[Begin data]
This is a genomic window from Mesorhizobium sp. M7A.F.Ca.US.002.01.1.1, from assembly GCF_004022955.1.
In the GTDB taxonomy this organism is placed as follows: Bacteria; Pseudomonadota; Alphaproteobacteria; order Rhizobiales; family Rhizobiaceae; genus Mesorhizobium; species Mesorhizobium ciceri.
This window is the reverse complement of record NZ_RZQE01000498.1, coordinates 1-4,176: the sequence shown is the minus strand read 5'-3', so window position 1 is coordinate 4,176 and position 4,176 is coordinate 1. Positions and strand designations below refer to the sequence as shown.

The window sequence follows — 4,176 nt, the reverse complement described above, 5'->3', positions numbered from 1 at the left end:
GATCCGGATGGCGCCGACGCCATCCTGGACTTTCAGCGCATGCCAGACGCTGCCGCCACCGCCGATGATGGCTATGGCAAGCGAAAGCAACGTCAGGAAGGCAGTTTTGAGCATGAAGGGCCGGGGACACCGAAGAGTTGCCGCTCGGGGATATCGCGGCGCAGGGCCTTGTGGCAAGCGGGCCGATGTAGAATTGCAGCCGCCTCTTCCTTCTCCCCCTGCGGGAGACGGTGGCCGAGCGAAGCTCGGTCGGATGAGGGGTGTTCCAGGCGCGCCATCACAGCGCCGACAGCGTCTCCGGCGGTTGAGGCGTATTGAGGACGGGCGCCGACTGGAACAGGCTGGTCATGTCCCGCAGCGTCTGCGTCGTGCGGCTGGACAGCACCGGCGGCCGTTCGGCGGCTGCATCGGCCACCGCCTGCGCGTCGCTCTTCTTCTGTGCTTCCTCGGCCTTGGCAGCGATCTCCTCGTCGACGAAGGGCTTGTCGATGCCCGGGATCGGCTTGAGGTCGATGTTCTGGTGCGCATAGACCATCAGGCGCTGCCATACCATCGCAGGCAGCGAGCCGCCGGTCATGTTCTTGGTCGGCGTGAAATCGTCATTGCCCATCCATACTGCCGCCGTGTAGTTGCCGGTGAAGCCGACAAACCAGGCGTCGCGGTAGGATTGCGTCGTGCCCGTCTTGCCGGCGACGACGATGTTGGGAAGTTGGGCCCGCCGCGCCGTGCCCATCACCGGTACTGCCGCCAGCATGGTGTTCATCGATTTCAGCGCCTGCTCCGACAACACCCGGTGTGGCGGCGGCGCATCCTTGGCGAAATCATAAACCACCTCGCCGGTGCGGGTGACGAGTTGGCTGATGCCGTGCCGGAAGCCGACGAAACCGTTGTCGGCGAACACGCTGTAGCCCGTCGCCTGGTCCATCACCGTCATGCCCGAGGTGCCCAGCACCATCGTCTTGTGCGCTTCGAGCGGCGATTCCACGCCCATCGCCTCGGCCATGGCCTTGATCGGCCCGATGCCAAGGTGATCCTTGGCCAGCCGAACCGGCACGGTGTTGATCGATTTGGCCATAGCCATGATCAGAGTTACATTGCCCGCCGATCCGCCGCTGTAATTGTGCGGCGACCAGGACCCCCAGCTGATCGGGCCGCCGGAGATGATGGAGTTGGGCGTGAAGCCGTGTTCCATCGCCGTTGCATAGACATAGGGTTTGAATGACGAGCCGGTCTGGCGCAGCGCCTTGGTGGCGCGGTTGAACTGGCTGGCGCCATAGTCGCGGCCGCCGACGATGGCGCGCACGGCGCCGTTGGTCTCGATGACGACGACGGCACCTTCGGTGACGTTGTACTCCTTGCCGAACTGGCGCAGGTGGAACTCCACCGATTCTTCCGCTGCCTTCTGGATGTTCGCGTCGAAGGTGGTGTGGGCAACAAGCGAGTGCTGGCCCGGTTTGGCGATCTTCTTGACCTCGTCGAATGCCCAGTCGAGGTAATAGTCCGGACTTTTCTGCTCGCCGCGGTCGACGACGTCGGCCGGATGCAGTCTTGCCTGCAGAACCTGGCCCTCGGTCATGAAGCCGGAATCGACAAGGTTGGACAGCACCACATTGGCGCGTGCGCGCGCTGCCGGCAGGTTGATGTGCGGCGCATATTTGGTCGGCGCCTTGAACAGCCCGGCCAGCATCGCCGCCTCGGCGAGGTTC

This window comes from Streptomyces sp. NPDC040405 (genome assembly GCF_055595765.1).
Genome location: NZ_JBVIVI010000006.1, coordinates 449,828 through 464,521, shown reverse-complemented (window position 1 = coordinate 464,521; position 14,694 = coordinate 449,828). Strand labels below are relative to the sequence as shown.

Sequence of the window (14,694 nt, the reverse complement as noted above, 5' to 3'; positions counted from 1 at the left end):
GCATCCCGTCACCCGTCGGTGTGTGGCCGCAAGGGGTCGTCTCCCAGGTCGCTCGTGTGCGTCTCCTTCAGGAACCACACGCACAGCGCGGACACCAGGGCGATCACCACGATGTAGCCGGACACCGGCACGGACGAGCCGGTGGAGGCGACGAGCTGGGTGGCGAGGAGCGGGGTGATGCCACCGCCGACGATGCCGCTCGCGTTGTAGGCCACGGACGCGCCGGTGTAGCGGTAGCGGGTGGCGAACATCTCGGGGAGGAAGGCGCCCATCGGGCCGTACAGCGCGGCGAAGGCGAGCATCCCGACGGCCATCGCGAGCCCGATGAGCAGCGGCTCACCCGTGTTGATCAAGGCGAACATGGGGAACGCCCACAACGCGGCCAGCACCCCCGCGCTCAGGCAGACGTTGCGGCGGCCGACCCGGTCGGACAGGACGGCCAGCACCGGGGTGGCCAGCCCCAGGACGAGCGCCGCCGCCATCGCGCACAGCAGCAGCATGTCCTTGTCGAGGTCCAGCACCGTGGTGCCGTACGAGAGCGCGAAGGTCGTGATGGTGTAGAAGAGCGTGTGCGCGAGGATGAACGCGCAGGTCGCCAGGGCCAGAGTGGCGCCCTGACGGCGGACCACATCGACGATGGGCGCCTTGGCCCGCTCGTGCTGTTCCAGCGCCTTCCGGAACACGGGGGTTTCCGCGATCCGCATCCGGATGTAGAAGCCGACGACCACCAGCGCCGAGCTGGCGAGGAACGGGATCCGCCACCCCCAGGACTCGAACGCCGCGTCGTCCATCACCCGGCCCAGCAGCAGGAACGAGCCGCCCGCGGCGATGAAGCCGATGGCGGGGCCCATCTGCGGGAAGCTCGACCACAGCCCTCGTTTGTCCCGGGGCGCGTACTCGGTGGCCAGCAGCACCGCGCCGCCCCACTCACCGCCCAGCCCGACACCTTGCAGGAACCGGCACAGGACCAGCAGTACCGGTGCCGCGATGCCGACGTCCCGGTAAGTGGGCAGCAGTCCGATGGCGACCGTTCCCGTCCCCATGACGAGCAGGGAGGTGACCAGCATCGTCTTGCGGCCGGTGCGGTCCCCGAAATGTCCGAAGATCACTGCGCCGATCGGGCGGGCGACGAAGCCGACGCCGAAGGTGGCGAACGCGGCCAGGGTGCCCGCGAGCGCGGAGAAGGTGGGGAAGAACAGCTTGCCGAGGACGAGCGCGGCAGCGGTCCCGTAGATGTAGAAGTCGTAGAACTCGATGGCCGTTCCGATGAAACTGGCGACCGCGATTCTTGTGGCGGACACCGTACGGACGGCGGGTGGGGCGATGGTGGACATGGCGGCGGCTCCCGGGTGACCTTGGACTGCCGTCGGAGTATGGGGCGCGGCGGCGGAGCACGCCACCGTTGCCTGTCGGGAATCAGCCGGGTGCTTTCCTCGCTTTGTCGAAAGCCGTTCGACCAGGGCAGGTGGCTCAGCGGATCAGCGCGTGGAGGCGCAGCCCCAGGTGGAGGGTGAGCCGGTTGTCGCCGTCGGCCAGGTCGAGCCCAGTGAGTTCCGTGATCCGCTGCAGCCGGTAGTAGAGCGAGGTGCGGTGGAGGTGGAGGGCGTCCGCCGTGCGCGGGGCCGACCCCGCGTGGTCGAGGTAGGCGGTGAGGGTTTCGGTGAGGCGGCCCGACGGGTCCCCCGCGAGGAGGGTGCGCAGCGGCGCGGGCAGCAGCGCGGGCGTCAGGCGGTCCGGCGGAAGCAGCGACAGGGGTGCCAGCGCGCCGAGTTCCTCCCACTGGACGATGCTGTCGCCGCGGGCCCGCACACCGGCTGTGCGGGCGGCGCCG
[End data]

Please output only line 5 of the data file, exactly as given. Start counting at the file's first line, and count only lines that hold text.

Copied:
GATCCGGATGGCGCCGACGCCATCCTGGACTTTCAGCGCATGCCAGACGCTGCCGCCACCGCCGATGATGGCTATGGCAAGCGAAAGCAACGTCAGGAAGGCAGTTTTGAGCATGAAGGGCCGGGGACACCGAAGAGTTGCCGCTCGGGGATATCGCGGCGCAGGGCCTTGTGGCAAGCGGGCCGATGTAGAATTGCAGCCGCCTCTTCCTTCTCCCCCTGCGGGAGACGGTGGCCGAGCGAAGCTCGGTCGGATGAGGGGTGTTCCAGGCGCGCCATCACAGCGCCGACAGCGTCTCCGGCGGTTGAGGCGTATTGAGGACGGGCGCCGACTGGAACAGGCTGGTCATGTCCCGCAGCGTCTGCGTCGTGCGGCTGGACAGCACCGGCGGCCGTTCGGCGGCTGCATCGGCCACCGCCTGCGCGTCGCTCTTCTTCTGTGCTTCCTCGGCCTTGGCAGCGATCTCCTCGTCGACGAAGGGCTTGTCGATGCCCGGGATCGGCTTGAGGTCGATGTTCTGGTGCGCATAGACCATCAGGCGCTGCCATACCATCGCAGGCAGCGAGCCGCCGGTCATGTTCTTGGTCGGCGTGAAATCGTCATTGCCCATCCATACTGCCGCCGTGTAGTTGCCGGTGAAGCCGACAAACCAGGCGTCGCGGTAGGATTGCGTCGTGCCCGTCTTGCCGGCGACGACGATGTTGGGAAGTTGGGCCCGCCGCGCCGTGCCCATCACCGGTACTGCCGCCAGCATGGTGTTCATCGATTTCAGCGCCTGCTCCGACAACACCCGGTGTGGCGGCGGCGCATCCTTGGCGAAATCATAAACCACCTCGCCGGTGCGGGTGACGAGTTGGCTGATGCCGTGCCGGAAGCCGACGAAACCGTTGTCGGCGAACACGCTGTAGCCCGTCGCCTGGTCCATCACCGTCATGCCCGAGGTGCCCAGCACCATCGTCTTGTGCGCTTCGAGCGGCGATTCCACGCCCATCGCCTCGGCCATGGCCTTGATCGGCCCGATGCCAAGGTGATCCTTGGCCAGCCGAACCGGCACGGTGTTGATCGATTTGGCCATAGCCATGATCAGAGTTACATTGCCCGCCGATCCGCCGCTGTAATTGTGCGGCGACCAGGACCCCCAGCTGATCGGGCCGCCGGAGATGATGGAGTTGGGCGTGAAGCCGTGTTCCATCGCCGTTGCATAGACATAGGGTTTGAATGACGAGCCGGTCTGGCGCAGCGCCTTGGTGGCGCGGTTGAACTGGCTGGCGCCATAGTCGCGGCCGCCGACGATGGCGCGCACGGCGCCGTTGGTCTCGATGACGACGACGGCACCTTCGGTGACGTTGTACTCCTTGCCGAACTGGCGCAGGTGGAACTCCACCGATTCTTCCGCTGCCTTCTGGATGTTCGCGTCGAAGGTGGTGTGGGCAACAAGCGAGTGCTGGCCCGGTTTGGCGATCTTCTTGACCTCGTCGAATGCCCAGTCGAGGTAATAGTCCGGACTTTTCTGCTCGCCGCGGTCGACGACGTCGGCCGGATGCAGTCTTGCCTGCAGAACCTGGCCCTCGGTCATGAAGCCGGAATCGACAAGGTTGGACAGCACCACATTGGCGCGTGCGCGCGCTGCCGGCAGGTTGATGTGCGGCGCATATTTGGTCGGCGCCTTGAACAGCCCGGCCAGCATCGCCGCCTCGGCGAGGTTC